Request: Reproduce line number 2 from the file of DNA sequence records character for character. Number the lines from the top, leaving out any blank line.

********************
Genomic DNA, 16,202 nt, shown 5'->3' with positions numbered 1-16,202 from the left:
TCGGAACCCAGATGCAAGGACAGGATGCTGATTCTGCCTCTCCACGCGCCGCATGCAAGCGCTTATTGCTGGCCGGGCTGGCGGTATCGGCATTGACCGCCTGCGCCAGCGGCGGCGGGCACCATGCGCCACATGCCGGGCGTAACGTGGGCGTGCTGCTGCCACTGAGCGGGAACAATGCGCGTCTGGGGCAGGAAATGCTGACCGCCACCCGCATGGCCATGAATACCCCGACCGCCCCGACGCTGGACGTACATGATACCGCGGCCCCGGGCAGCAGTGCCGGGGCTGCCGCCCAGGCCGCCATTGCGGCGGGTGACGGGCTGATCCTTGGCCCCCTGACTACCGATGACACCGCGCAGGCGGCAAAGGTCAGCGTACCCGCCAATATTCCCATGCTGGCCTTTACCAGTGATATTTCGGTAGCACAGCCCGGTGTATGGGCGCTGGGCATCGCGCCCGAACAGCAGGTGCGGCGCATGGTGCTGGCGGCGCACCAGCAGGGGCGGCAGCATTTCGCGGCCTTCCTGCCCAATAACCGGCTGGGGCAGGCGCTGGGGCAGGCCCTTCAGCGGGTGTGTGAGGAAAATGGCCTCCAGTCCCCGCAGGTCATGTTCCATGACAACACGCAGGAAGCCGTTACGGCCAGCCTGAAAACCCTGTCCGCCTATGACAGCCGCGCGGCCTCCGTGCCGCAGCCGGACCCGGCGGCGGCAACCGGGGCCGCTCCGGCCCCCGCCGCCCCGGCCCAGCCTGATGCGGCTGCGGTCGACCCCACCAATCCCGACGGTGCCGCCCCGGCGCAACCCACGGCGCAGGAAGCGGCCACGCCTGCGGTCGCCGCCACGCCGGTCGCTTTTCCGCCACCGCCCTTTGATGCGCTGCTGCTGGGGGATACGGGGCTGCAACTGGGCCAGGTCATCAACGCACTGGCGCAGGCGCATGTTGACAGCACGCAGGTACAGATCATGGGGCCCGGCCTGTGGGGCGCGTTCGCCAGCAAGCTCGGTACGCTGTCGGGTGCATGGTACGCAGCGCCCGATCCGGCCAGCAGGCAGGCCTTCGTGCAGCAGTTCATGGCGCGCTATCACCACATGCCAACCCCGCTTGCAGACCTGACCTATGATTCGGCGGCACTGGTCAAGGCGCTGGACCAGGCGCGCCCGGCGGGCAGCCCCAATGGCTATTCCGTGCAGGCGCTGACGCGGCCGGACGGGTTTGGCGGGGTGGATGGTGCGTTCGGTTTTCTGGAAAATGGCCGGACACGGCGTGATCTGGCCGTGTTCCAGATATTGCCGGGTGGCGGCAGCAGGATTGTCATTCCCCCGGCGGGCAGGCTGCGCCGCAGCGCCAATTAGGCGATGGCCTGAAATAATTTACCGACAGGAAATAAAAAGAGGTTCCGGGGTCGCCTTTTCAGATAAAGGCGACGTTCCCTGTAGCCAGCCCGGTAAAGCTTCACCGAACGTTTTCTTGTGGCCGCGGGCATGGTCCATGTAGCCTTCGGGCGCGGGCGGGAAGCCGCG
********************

TCGGAACCCAGATGCAAGGACAGGATGCTGATTCTGCCTCTCCACGCGCCGCATGCAAGCGCTTATTGCTGGCCGGGCTGGCGGTATCGGCATTGACCGCCTGCGCCAGCGGCGGCGGGCACCATGCGCCACATGCCGGGCGTAACGTGGGCGTGCTGCTGCCACTGAGCGGGAACAATGCGCGTCTGGGGCAGGAAATGCTGACCGCCACCCGCATGGCCATGAATACCCCGACCGCCCCGACGCTGGACGTACATGATACCGCGGCCCCGGGCAGCAGTGCCGGGGCTGCCGCCCAGGCCGCCATTGCGGCGGGTGACGGGCTGATCCTTGGCCCCCTGACTACCGATGACACCGCGCAGGCGGCAAAGGTCAGCGTACCCGCCAATATTCCCATGCTGGCCTTTACCAGTGATATTTCGGTAGCACAGCCCGGTGTATGGGCGCTGGGCATCGCGCCCGAACAGCAGGTGCGGCGCATGGTGCTGGCGGCGCACCAGCAGGGGCGGCAGCATTTCGCGGCCTTCCTGCCCAATAACCGGCTGGGGCAGGCGCTGGGGCAGGCCCTTCAGCGGGTGTGTGAGGAAAATGGCCTCCAGTCCCCGCAGGTCATGTTCCATGACAACACGCAGGAAGCCGTTACGGCCAGCCTGAAAACCCTGTCCGCCTATGACAGCCGCGCGGCCTCCGTGCCGCAGCCGGACCCGGCGGCGGCAACCGGGGCCGCTCCGGCCCCCGCCGCCCCGGCCCAGCCTGATGCGGCTGCGGTCGACCCCACCAATCCCGACGGTGCCGCCCCGGCGCAACCCACGGCGCAGGAAGCGGCCACGCCTGCGGTCGCCGCCACGCCGGTCGCTTTTCCGCCACCGCCCTTTGATGCGCTGCTGCTGGGGGATACGGGGCTGCAACTGGGCCAGGTCATCAACGCACTGGCGCAGGCGCATGTTGACAGCACGCAGGTACAGATCATGGGGCCCGGCCTGTGGGGCGCGTTCGCCAGCAAGCTCGGTACGCTGTCGGGTGCATGGTACGCAGCGCCCGATCCGGCCAGCAGGCAGGCCTTCGTGCAGCAGTTCATGGCGCGCTATCACCACATGCCAACCCCGCTTGCAGACCTGACCTATGATTCGGCGGCACTGGTCAAGGCGCTGGACCAGGCGCGCCCGGCGGGCAGCCCCAATGGCTATTCCGTGCAGGCGCTGACGCGGCCGGACGGGTTTGGCGGGGTGGATGGTGCGTTCGGTTTTCTGGAAAATGGCCGGACACGGCGTGATCTGGCCGTGTTCCAGATATTGCCGGGTGGCGGCAGCAGGATTGTCATTCCCCCGGCGGGCAGGCTGCGCCGCAGCGCCAATTAGGCGATGGCCTGAAATAATTTACCGACAGGAAATAAAAAGAGGTTCCGGGGTCGCCTTTTCAGATAAAGGCGACGTTCCCTGTAGCCAGCCCGGTAAAGCTTCACCGAACGTTTTCTTGTGGCCGCGGGCATGGTCCATGTAGCCTTCGGGCGCGGGCGGGAAGCCGCG